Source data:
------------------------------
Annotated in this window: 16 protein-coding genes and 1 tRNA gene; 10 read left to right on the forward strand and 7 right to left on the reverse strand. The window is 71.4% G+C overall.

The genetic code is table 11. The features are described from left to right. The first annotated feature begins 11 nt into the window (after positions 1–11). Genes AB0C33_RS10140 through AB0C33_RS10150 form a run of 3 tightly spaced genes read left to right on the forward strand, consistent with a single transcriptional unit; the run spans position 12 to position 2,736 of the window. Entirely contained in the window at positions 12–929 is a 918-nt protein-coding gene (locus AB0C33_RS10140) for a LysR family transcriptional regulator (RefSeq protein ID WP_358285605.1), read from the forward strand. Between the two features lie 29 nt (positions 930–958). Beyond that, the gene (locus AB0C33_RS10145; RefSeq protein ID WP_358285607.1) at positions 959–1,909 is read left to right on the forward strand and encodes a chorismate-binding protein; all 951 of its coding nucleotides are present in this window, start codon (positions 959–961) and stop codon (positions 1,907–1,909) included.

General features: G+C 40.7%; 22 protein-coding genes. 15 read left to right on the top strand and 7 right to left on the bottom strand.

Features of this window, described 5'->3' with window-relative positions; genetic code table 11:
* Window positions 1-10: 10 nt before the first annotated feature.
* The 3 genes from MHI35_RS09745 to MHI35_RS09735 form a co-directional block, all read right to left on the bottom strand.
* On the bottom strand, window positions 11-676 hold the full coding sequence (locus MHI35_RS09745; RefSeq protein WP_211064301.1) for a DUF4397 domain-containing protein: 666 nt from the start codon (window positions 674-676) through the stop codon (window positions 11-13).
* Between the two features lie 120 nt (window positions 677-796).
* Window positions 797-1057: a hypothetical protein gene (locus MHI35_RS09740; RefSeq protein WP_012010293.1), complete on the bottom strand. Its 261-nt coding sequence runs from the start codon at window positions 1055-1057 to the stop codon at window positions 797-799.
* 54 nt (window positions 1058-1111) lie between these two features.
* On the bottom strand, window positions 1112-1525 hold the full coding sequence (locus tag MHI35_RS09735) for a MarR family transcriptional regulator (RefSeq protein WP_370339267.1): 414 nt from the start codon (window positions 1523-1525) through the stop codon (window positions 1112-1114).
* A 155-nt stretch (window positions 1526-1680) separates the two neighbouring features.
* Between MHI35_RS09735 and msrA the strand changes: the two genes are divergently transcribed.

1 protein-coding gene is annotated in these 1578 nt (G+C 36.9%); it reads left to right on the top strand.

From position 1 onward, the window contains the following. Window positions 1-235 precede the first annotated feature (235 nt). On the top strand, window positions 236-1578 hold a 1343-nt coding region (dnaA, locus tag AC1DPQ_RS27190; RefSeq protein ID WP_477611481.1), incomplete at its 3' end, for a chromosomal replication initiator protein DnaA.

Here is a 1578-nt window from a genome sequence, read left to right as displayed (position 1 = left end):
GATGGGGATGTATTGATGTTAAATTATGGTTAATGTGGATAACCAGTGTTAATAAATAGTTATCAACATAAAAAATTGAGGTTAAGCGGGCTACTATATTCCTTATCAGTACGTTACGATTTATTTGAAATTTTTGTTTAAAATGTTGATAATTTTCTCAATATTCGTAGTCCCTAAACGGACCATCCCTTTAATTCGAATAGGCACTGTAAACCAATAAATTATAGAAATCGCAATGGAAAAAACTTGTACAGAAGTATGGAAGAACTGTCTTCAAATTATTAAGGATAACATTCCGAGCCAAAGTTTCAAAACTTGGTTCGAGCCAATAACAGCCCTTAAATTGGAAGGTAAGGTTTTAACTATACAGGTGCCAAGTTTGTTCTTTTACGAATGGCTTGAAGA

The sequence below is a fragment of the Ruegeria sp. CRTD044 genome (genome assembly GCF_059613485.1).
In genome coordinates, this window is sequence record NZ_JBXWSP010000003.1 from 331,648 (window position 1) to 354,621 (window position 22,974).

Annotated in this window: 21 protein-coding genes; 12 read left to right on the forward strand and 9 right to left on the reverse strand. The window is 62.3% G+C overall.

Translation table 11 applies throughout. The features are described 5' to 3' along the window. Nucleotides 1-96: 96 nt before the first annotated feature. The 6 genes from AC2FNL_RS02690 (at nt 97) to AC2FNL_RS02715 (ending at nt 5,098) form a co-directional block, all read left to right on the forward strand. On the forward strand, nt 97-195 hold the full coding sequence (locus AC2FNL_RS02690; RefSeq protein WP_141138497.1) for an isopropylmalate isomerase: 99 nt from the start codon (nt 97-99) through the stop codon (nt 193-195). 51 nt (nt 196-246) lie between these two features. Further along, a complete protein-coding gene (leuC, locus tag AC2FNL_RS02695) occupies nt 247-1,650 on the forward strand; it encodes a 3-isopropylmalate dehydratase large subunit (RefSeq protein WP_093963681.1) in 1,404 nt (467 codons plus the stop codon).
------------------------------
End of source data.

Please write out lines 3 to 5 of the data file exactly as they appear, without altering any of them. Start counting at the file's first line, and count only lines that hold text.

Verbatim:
General features: G+C 40.7%; 22 protein-coding genes. 15 read left to right on the top strand and 7 right to left on the bottom strand.

Features of this window, described 5'->3' with window-relative positions; genetic code table 11:
* Window positions 1-10: 10 nt before the first annotated feature.